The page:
Wildlife Conservation Partnership Celebrates 75 Years August 7, 2012 Pennsylvania

Pennsylvania Deer Population and Management News Archive

Wildlife Conservation Partnership Celebrates 75 Years August 7, 2012 Pennsylvania, By Joe Kosack, Pennsylvania Game Commission
     It’s hard to imagine how wild Pennsylvania – in fact, America – would be today without the annual funds provided by 1937’s Federal Aid in Wildlife Restoration Act.
“This landmark legislation, celebrating its 75th anniversary this year, redirected the use of a federal excise tax on sporting arms and ammunition to help restore America’s wildlife,” explained Carl G. Roe, Pennsylvania Game Commission executive director. “Now known as the Pittman-Robertson Wildlife Restoration Act, it is recognized as one of the most important and lasting commitments America has made to wildlife and its conservation.”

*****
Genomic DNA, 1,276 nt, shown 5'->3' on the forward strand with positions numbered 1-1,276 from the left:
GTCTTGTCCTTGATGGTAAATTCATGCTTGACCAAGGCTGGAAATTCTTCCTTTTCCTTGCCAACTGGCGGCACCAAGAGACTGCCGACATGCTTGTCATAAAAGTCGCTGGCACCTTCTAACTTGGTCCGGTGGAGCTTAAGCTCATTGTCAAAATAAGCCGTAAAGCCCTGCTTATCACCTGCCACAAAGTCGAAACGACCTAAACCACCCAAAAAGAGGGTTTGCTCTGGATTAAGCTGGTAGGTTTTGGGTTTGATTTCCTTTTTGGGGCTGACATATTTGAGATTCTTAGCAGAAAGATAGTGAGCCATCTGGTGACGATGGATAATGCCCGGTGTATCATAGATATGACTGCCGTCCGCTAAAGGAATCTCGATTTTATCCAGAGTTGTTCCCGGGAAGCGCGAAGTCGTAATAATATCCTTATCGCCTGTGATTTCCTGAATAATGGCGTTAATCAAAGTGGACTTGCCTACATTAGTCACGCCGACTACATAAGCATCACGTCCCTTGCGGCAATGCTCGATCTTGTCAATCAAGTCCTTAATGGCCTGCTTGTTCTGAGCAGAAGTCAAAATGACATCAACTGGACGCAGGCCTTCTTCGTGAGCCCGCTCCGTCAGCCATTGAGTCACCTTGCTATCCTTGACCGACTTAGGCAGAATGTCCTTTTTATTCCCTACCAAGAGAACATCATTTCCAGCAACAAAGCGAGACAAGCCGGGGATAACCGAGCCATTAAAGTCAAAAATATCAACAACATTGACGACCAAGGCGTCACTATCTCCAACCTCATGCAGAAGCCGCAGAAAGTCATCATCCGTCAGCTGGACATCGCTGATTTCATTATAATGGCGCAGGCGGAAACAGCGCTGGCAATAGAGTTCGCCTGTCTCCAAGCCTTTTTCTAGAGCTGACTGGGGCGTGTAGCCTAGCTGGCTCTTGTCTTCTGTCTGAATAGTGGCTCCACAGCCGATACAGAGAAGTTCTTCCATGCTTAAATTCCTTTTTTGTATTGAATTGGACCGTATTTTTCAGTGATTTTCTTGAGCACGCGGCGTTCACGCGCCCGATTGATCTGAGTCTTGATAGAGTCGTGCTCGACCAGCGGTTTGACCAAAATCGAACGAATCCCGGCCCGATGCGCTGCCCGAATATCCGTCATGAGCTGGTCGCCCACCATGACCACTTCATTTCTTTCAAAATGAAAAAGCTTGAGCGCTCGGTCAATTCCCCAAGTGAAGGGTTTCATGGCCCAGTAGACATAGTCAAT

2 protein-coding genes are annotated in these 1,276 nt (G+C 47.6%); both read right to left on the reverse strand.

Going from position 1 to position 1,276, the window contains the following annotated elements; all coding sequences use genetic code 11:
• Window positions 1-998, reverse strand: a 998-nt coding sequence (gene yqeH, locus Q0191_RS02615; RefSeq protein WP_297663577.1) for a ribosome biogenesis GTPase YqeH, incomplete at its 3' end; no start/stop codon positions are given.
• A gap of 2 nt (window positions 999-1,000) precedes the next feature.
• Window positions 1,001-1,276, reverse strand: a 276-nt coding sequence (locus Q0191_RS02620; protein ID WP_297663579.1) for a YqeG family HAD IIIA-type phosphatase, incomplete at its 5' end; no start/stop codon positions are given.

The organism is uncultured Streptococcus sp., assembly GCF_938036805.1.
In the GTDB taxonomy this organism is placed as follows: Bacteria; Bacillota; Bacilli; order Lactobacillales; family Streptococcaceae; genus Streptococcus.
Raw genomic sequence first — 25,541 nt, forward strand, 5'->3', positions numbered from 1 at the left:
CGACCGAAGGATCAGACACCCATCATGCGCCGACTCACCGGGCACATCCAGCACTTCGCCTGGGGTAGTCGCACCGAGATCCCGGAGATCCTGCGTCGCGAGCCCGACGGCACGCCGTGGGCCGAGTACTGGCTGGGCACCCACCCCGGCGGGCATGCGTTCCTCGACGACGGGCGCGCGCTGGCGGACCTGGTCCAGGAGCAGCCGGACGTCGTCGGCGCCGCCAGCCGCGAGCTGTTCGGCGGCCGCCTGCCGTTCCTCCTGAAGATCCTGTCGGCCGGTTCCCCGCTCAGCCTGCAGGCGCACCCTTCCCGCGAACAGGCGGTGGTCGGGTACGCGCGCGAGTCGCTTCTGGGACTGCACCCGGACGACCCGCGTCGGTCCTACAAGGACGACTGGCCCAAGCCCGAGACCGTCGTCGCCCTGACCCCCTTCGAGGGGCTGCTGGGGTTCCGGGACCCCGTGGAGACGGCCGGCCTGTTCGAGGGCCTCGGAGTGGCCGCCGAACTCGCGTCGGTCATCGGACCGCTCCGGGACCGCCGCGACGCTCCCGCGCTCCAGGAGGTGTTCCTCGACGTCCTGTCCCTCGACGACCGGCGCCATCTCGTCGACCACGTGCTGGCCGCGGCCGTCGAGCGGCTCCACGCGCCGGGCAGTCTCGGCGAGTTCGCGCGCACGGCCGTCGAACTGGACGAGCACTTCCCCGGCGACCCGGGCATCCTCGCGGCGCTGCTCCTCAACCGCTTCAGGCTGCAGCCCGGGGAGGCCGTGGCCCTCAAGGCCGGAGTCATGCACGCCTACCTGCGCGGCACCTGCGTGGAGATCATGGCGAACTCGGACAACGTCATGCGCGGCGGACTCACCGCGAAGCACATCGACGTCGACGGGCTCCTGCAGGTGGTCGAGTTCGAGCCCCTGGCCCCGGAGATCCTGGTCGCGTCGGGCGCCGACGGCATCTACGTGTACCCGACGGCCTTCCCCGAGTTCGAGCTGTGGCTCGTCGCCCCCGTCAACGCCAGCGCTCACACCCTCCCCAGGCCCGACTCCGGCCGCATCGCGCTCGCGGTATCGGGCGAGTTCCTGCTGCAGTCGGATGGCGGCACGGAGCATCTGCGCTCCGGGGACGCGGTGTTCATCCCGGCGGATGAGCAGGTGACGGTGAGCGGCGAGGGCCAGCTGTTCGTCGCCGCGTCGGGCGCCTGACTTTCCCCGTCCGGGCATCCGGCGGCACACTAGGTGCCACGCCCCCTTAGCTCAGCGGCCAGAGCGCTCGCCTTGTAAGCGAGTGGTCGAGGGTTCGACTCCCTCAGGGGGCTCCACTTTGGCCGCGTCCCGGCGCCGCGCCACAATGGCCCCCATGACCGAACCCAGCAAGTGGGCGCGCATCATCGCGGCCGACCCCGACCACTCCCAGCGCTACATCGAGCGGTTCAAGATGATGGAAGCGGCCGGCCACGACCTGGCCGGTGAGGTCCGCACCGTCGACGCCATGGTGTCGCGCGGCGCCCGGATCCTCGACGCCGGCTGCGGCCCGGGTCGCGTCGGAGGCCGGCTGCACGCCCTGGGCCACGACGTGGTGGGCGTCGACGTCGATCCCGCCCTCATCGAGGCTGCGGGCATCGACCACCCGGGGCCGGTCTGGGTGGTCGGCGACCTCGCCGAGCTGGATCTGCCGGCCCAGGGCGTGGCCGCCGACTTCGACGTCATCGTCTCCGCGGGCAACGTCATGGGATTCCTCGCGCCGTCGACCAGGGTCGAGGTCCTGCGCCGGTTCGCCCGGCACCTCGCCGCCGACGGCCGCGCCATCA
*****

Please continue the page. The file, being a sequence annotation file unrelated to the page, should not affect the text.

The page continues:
The maneuvering in Washington, D.C., to redirect this excise tax on sporting arms and ammunition – 10 percent on most taxable items – came as the Great Depression was winding down and before the United States plunged into World War II.
“What makes the Pittman-Robertson Wildlife Restoration Act so remarkable is the lasting ecological good it has fostered across America,” said Roe. “Since P-R began giving grant money to states in 1939, it has provided an amazing $7 billion – including more than $275 million to Pennsylvania – for wildlife conservation. P-R money has helped the Game Commission buy more than 185,000 acres of State Game Lands, fund important wildlife surveys and research and improve habitat on State Game Lands. It also helps finance hunter education and was instrumental in the reintroduction of bald eagles.”

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